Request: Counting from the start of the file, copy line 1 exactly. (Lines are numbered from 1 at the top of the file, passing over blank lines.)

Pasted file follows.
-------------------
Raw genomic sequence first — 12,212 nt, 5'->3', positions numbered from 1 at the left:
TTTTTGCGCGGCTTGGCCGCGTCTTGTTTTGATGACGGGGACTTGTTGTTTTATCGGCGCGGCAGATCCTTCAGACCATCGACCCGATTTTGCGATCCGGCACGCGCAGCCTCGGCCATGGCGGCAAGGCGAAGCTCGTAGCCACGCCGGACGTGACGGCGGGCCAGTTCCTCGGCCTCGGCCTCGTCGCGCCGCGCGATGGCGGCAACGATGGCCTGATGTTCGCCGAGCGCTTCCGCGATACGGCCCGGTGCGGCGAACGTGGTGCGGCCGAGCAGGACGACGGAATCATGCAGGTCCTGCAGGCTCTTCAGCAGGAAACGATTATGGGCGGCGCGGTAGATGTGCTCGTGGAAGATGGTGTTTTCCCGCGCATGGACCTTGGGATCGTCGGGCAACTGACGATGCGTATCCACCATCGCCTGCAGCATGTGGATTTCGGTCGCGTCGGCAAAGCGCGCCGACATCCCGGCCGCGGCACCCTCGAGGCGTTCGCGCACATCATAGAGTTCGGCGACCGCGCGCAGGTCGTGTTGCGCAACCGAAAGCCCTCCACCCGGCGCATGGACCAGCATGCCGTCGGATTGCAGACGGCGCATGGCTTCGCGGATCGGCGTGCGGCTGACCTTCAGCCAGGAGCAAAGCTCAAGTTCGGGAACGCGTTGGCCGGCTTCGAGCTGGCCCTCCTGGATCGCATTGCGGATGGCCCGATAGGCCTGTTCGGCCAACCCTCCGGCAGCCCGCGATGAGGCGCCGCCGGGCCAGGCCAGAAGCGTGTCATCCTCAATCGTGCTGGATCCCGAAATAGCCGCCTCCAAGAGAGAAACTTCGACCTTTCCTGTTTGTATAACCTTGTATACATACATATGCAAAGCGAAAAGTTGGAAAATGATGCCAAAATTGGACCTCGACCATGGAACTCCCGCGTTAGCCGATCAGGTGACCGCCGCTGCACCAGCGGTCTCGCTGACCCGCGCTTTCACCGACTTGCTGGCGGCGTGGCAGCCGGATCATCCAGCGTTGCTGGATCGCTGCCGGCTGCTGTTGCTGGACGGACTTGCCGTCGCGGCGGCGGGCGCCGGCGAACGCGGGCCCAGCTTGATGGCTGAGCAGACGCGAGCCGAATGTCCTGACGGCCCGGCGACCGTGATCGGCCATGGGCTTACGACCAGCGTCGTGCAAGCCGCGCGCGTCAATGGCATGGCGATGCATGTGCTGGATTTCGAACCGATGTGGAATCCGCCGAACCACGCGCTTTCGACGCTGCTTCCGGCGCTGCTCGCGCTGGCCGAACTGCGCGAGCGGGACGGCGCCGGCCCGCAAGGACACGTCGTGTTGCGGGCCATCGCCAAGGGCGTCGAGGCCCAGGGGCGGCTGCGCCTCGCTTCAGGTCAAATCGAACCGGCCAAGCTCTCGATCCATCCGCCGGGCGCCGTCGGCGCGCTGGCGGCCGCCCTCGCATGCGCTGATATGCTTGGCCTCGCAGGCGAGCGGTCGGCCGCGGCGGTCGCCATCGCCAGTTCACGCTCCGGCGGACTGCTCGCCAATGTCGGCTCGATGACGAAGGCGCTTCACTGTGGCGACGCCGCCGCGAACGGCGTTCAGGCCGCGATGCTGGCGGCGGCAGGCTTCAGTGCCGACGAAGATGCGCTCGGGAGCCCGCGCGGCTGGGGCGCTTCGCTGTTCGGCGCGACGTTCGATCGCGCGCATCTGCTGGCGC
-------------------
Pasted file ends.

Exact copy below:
Raw genomic sequence first — 12,212 nt, 5'->3', positions numbered from 1 at the left: